We created the hashtag #MNLovesLakeCharles and designed t-shirts to wear. We even put a giant sticker on the side of our RV so that when people saw us coming, they'd know we were coming to help.

As we arrived, we saw tarps on roofs, felled trees and businesses torn from their foundation. The local TV station's tower had been destroyed, so there was no way to utilize them to let residents know we were coming, so I went on social media to share the news that I would be at the Calcasieu Public Library to give away books and toys. "Bring your kids and be blessed," I wrote.

But I had second thoughts before arriving. In a community where people needed essentials, what would they make of gifts for children?

But as my husband pulled our motor coach into the parking lot for the give away, we saw a line of cars. And as we began handing out the books, something magical happened. In that moment, displaced families seemed happy for their children to be excited over a new bedtime story to read and a toy to cuddle.

A teacher asked for extra books to pass out to her students who lived in a heavily damaged apartment complex. A grandmother wept when it was her turn to get treats for her grandchildren who'd been sleeping in their van because their home was washed away. A mom told me, "I've been in line for water and food and clothes. That was no fun. Today, me and my baby get to do something fun together. God bless you."

In three hours, my husband and I along with library volunteers gave away everything we had brought. I now have an idea what it feels like to be Santa at Christmas.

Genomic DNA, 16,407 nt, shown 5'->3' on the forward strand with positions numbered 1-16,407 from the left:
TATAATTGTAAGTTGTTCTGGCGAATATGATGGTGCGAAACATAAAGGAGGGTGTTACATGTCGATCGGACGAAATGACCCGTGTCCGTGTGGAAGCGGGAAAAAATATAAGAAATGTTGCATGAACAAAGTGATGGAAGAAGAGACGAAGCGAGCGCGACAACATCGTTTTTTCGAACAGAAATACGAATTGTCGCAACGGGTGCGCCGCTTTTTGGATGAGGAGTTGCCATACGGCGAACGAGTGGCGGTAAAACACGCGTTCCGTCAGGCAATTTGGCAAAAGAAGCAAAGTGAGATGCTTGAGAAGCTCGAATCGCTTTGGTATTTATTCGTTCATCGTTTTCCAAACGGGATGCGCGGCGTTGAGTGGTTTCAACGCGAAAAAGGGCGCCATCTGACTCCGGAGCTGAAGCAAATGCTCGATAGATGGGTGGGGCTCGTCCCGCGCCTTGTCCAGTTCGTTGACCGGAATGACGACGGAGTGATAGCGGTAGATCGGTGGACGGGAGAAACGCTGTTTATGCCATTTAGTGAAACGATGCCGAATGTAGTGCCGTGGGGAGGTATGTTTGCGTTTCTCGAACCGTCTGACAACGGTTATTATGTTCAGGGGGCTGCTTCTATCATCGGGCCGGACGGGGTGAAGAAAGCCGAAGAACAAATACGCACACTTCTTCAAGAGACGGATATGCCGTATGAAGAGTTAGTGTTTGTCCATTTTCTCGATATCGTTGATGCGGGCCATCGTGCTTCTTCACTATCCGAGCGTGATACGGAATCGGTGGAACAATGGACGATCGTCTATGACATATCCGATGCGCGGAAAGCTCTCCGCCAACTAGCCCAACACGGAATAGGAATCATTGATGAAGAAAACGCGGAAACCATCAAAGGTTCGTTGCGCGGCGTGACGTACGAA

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Sheletta Brundidge giving away books and toys in Louisiana after Hurricane Laura destroyed so many homes and lives in August 2020. Courtesy of Sheletta Brundidge

Aunt Rosa and my other relatives were honored in a joint funeral held at the only church in Lake Charles that still had electricity. Socially distanced mourners wept at the line of five white caskets, each adorned with sprays of red roses. The homegoing ceremony included a statement of sympathy from Louisiana Governor John Bel Edwards, who praised the trailblazing accomplishments of my aunt.

Though COVID-19 kept all of our family from gathering for the service, we've mourned on Zoom, in conversations on the phone and through social media. We feel them near when we tell their stories and draw on the strength our loved ones showed.

Months later, the people of Lake Charles are still struggling. They still need help. At first I didn't think I had anything to give, because the impact of the hurricane was so widespread and I'm just one person.

But I was able to use something as simple as a book to lift spirits in the community where my beloved Aunt Rosa gave so much.

I believe she woke me up to say good-bye. She's not really gone though because her spirit still lives inside of me. I'm the ambassador of her legacy. And I feel that Aunt Rosa is my guardian angel.

Sheletta Brundidge is an Emmy Award winning comedian, radio host and picture book author. Brundidge co-authored the book Cameron Goes To School, available here. To donate approved books to children and damaged libraries in Lake Charles, Louisiana, log on to her website SHElettaMakesMeLaugh.com or click here.

All views expressed in this article are the author's own.